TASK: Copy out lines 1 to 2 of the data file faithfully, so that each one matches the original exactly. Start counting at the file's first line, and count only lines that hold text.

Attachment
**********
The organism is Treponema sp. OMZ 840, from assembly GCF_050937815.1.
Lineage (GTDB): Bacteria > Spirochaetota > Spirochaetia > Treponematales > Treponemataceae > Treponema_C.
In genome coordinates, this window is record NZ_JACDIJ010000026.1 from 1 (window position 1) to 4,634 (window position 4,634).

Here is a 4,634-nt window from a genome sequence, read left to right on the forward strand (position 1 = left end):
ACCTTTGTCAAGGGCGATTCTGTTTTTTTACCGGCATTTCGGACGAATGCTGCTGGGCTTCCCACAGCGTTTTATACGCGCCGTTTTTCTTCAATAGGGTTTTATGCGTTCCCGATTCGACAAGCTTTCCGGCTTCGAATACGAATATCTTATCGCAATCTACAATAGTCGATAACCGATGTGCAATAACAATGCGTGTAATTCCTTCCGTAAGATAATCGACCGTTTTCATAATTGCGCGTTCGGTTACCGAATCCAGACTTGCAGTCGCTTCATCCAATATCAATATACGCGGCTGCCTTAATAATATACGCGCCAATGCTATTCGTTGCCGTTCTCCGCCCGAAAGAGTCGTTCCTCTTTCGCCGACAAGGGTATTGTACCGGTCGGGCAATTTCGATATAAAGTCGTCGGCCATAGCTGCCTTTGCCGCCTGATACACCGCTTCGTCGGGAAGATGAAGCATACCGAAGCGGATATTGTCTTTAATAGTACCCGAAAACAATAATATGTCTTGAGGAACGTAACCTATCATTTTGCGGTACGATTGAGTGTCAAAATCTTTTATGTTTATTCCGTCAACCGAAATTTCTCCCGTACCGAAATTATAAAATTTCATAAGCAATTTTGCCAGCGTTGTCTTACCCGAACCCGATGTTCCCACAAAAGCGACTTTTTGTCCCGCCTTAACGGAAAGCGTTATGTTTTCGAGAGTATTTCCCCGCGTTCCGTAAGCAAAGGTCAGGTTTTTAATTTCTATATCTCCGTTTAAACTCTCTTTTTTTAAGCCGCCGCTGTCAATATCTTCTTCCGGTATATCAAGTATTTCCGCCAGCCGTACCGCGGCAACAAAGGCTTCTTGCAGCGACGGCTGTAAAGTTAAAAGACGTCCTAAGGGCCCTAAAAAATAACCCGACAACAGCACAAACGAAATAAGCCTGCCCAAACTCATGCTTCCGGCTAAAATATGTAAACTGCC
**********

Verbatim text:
The organism is Treponema sp. OMZ 840, from assembly GCF_050937815.1.
Lineage (GTDB): Bacteria > Spirochaetota > Spirochaetia > Treponematales > Treponemataceae > Treponema_C.